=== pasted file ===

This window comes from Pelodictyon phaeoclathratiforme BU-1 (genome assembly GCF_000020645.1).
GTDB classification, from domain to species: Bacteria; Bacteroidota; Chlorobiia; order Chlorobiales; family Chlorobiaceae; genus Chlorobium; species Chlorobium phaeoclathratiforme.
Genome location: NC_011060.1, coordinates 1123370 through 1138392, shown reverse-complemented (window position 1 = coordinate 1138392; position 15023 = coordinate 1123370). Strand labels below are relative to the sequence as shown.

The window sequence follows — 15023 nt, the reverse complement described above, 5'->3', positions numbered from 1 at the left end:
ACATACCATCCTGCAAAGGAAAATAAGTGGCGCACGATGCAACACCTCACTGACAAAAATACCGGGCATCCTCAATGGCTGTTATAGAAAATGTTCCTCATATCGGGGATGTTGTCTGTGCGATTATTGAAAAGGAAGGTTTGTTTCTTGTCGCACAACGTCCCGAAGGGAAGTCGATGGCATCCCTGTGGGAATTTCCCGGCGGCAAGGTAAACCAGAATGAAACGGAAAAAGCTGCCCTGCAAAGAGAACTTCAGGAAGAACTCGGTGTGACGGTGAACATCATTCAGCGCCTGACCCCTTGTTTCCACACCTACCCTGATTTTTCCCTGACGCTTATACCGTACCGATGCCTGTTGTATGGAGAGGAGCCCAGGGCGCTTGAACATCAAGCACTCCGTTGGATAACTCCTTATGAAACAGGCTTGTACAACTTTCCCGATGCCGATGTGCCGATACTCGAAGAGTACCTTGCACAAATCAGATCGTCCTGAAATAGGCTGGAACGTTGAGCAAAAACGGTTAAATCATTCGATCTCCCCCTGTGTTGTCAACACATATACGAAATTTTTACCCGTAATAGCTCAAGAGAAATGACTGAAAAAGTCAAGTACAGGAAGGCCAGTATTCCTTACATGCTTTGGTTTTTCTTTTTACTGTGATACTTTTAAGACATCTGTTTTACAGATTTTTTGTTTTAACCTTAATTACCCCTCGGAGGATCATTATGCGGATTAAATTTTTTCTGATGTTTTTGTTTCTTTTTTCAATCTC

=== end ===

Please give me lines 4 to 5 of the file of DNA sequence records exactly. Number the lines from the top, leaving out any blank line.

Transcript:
The window sequence follows — 15023 nt, the reverse complement described above, 5'->3', positions numbered from 1 at the left end:
ACATACCATCCTGCAAAGGAAAATAAGTGGCGCACGATGCAACACCTCACTGACAAAAATACCGGGCATCCTCAATGGCTGTTATAGAAAATGTTCCTCATATCGGGGATGTTGTCTGTGCGATTATTGAAAAGGAAGGTTTGTTTCTTGTCGCACAACGTCCCGAAGGGAAGTCGATGGCATCCCTGTGGGAATTTCCCGGCGGCAAGGTAAACCAGAATGAAACGGAAAAAGCTGCCCTGCAAAGAGAACTTCAGGAAGAACTCGGTGTGACGGTGAACATCATTCAGCGCCTGACCCCTTGTTTCCACACCTACCCTGATTTTTCCCTGACGCTTATACCGTACCGATGCCTGTTGTATGGAGAGGAGCCCAGGGCGCTTGAACATCAAGCACTCCGTTGGATAACTCCTTATGAAACAGGCTTGTACAACTTTCCCGATGCCGATGTGCCGATACTCGAAGAGTACCTTGCACAAATCAGATCGTCCTGAAATAGGCTGGAACGTTGAGCAAAAACGGTTAAATCATTCGATCTCCCCCTGTGTTGTCAACACATATACGAAATTTTTACCCGTAATAGCTCAAGAGAAATGACTGAAAAAGTCAAGTACAGGAAGGCCAGTATTCCTTACATGCTTTGGTTTTTCTTTTTACTGTGATACTTTTAAGACATCTGTTTTACAGATTTTTTGTTTTAACCTTAATTACCCCTCGGAGGATCATTATGCGGATTAAATTTTTTCTGATGTTTTTGTTTCTTTTTTCAATCTC